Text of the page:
This article by general manager JOHN McMILLAN outlines the organisation of the programme department – how it has been shaped in its present form and why. It was written for The E.B.U. Review and is published here as one of an occasional series of articles dealing with the company’s organisation.
Someone in our business – perhaps it was myself – once said: ‘Vanity is the biggest item in this particular programme budget and it has no code number of its own.’ We were examining the projected costs of a documentary film which was to be produced by someone who had created a mystique around himself in the outside world. Those who were closer to the person concerned knew that a good deal of the credit belonged to a scriptwriter and a film editor who customarily worked with him.
Vanity kept on popping up in the budget. ‘First class air fares to Rome from London … Unit to be met by special representative of XYZ Travel Agency at Rome Airport … One chauffeur-driven limousine for producer and assistant … two chauffeur-driven cars for rest of unit … both to be available at all times throughout Rome location.’ And so on and so on. The particular producer is not with us now. The film editor was promoted and the writer would write no more. But, more importantly, the producer priced himself out of our business and it was cheaper just to pay his salary until his contract ended than to make him work for it.
I had that episode partly in mind when I wrote the article for Fusion 32 (October, 1963). Specifically, I said:
‘Waste – waste of time, waste of physical resources and waste of money – is the enemy of success. Waste can frustrate the best creative resolutions. In the system of graded delegation of responsibility, which is the company’s method of organisation, every person has some particular power to protect our production ability. The simple test of the value of a decision is to ask the question: “Will the result be seen or heard on the TV set and, if so, will the viewer benefit?” … In a few words, everything we have to spare and spend must be directed towards the viewer.’
It is necessary first to describe the present organisation of the programme department in Rediffusion Television and to refer to personnel in the accounts and publicity departments.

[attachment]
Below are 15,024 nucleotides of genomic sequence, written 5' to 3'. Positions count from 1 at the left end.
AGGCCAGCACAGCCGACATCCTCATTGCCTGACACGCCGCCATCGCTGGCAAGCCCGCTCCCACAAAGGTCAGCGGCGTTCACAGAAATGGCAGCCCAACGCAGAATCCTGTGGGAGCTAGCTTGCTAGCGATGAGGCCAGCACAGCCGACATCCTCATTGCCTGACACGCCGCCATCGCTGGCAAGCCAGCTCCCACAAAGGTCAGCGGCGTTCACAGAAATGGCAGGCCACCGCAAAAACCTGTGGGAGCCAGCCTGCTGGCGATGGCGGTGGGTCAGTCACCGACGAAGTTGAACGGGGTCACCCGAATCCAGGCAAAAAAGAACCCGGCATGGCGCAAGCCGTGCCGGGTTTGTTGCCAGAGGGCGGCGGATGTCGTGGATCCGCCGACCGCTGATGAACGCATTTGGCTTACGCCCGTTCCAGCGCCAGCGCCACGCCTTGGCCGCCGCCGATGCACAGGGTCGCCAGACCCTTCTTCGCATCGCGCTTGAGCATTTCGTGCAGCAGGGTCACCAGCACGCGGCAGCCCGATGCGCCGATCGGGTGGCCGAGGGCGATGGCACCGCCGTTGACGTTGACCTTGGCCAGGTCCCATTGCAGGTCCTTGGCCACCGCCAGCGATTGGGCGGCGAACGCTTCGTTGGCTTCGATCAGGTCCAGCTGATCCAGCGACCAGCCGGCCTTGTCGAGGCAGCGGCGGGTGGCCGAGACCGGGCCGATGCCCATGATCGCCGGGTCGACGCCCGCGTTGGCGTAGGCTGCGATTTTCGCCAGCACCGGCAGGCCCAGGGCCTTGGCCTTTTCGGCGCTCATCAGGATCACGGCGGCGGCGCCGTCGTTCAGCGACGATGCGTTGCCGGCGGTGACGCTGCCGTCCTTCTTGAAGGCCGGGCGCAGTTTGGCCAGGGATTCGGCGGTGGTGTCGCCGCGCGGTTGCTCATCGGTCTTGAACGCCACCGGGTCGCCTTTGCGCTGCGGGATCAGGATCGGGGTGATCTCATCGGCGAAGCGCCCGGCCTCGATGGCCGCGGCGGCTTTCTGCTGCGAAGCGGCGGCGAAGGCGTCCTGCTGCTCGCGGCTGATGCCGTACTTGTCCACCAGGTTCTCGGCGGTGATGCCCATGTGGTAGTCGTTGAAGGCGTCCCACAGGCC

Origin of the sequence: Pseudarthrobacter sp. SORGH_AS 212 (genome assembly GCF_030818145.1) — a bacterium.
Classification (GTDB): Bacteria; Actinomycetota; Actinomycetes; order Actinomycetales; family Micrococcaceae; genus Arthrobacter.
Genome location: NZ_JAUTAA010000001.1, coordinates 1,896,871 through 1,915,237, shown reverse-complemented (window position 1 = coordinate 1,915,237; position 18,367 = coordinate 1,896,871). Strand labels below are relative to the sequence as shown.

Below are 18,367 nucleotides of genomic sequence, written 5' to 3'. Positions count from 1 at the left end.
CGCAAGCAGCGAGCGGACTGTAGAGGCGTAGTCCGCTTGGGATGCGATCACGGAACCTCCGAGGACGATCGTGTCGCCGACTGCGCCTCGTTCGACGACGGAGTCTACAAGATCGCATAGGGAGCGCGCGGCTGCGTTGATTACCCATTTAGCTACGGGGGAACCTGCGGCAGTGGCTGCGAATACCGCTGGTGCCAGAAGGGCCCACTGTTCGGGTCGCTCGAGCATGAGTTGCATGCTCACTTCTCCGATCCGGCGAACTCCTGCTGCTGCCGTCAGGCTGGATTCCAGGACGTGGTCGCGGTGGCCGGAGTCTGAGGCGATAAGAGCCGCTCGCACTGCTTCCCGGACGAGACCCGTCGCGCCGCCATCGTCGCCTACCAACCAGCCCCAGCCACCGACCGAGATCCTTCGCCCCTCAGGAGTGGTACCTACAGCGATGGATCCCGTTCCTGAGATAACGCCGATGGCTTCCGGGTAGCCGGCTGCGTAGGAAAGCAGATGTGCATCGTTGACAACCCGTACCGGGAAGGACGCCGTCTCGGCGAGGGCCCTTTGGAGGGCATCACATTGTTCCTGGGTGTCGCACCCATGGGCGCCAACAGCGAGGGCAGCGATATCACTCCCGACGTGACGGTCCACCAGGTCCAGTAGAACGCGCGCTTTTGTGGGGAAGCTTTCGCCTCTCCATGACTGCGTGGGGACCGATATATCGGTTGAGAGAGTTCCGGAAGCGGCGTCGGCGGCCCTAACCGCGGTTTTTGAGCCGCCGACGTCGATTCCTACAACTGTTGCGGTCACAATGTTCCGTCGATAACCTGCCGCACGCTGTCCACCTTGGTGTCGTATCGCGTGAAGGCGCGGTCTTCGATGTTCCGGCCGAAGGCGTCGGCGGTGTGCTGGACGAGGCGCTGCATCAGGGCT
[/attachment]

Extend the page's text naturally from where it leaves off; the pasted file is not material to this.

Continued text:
The programme department comprises two-thirds of the total staff, including all the electronic engineers, and is presided over by the controller of programmes. He is chairman of the programme board which consists of a chief programme executive, five executive producers and three service chiefs whose titles describe their specific responsibilities. They are the programme planning executive, the programme production executive and the senior technical executive.
The programme board resists enlargement. There are no representatives of any other departments in attendance for the simple reason that their presence would obscure the points of responsibility. The controller of programmes and his executive producers particularly, are thus clearly responsible – inter alia – for budgets, for initiating publicity, for screen promotion. To assist them to carry out these duties each executive producer has a cost assistant attached to his office from the accounts department and a publicity officer from the publicity department allocated to him. Both these people are finally responsible to their own departmental heads in order to ensure that company policy is constantly maintained. In practice there are seldom any clashes and, at the same time, the lines of communication are advantageously shortened by the system.
In addition, each executive producer has one or more assistants and managers, according to the volume of production in his group, to whom he delegates routine planning and administration.
Each manager is also responsible to the programme budget officer who in turn reports directly to the chief programme executive. This arrangement enables the controller to keep in constant touch with the flow of expenditure at early planning stages. He also receives from the chief accountant weekly and three-monthly projections of future costs and reports of actual costs which are derived from the cost assistants attached to each executive producer.
All this combined information gives him considerable flexibility of control. He can immediately reinforce one programme or replace a series or take remedial action of any kind in the full knowledge of his financial position.
The programme planning executive is mainly responsible for transmission schedules. Because the independent television system in the United Kingdom is composed of 14 autonomous companies operating a co-operative network, his responsibilities are extremely complicated. He is also in charge of transmission presentation and is traditionally the main link with the BBC and the EBU on operational matters.
The programme production executive is in charge of all studio personnel, excluding stage hands, house electricians and administrative personnel. His immediate staff operates the schedules office, that is to say, the office which plans the disposal of the studio staff and location production personnel. The system used is comparable to one which is just finding its way into industry in general, particularly in building construction, and is curiously called ‘network analysis’.